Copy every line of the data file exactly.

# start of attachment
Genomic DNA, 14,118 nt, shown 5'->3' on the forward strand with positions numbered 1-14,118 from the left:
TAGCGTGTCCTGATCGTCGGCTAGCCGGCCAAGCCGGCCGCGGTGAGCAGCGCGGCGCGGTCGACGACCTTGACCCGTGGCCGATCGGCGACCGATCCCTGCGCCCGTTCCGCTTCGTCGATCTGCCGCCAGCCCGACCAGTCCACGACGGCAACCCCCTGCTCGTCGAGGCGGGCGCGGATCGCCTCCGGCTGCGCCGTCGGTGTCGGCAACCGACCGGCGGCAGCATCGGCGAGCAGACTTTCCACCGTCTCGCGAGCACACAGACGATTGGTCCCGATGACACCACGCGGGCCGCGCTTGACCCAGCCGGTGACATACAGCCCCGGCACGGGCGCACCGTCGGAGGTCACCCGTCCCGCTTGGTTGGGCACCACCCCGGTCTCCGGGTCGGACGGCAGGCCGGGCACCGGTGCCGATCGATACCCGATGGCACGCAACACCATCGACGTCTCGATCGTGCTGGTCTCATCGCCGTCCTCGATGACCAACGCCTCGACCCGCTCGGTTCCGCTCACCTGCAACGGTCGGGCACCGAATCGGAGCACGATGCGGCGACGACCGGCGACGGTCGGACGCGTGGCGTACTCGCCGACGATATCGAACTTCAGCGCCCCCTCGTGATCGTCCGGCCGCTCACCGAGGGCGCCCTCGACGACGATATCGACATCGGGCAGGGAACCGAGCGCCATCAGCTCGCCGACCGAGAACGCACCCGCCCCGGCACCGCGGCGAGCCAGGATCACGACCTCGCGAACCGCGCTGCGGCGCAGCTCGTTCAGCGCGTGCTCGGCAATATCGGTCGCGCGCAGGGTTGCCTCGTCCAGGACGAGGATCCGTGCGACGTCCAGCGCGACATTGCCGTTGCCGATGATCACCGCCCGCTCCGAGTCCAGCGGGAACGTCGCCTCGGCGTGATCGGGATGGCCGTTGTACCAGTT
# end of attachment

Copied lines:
Genomic DNA, 14,118 nt, shown 5'->3' on the forward strand with positions numbered 1-14,118 from the left:
TAGCGTGTCCTGATCGTCGGCTAGCCGGCCAAGCCGGCCGCGGTGAGCAGCGCGGCGCGGTCGACGACCTTGACCCGTGGCCGATCGGCGACCGATCCCTGCGCCCGTTCCGCTTCGTCGATCTGCCGCCAGCCCGACCAGTCCACGACGGCAACCCCCTGCTCGTCGAGGCGGGCGCGGATCGCCTCCGGCTGCGCCGTCGGTGTCGGCAACCGACCGGCGGCAGCATCGGCGAGCAGACTTTCCACCGTCTCGCGAGCACACAGACGATTGGTCCCGATGACACCACGCGGGCCGCGCTTGACCCAGCCGGTGACATACAGCCCCGGCACGGGCGCACCGTCGGAGGTCACCCGTCCCGCTTGGTTGGGCACCACCCCGGTCTCCGGGTCGGACGGCAGGCCGGGCACCGGTGCCGATCGATACCCGATGGCACGCAACACCATCGACGTCTCGATCGTGCTGGTCTCATCGCCGTCCTCGATGACCAACGCCTCGACCCGCTCGGTTCCGCTCACCTGCAACGGTCGGGCACCGAATCGGAGCACGATGCGGCGACGACCGGCGACGGTCGGACGCGTGGCGTACTCGCCGACGATATCGAACTTCAGCGCCCCCTCGTGATCGTCCGGCCGCTCACCGAGGGCGCCCTCGACGACGATATCGACATCGGGCAGGGAACCGAGCGCCATCAGCTCGCCGACCGAGAACGCACCCGCCCCGGCACCGCGGCGAGCCAGGATCACGACCTCGCGAACCGCGCTGCGGCGCAGCTCGTTCAGCGCGTGCTCGGCAATATCGGTCGCGCGCAGGGTTGCCTCGTCCAGGACGAGGATCCGTGCGACGTCCAGCGCGACATTGCCGTTGCCGATGATCACCGCCCGCTCCGAGTCCAGCGGGAACGTCGCCTCGGCGTGATCGGGATGGCCGTTGTACCAGTT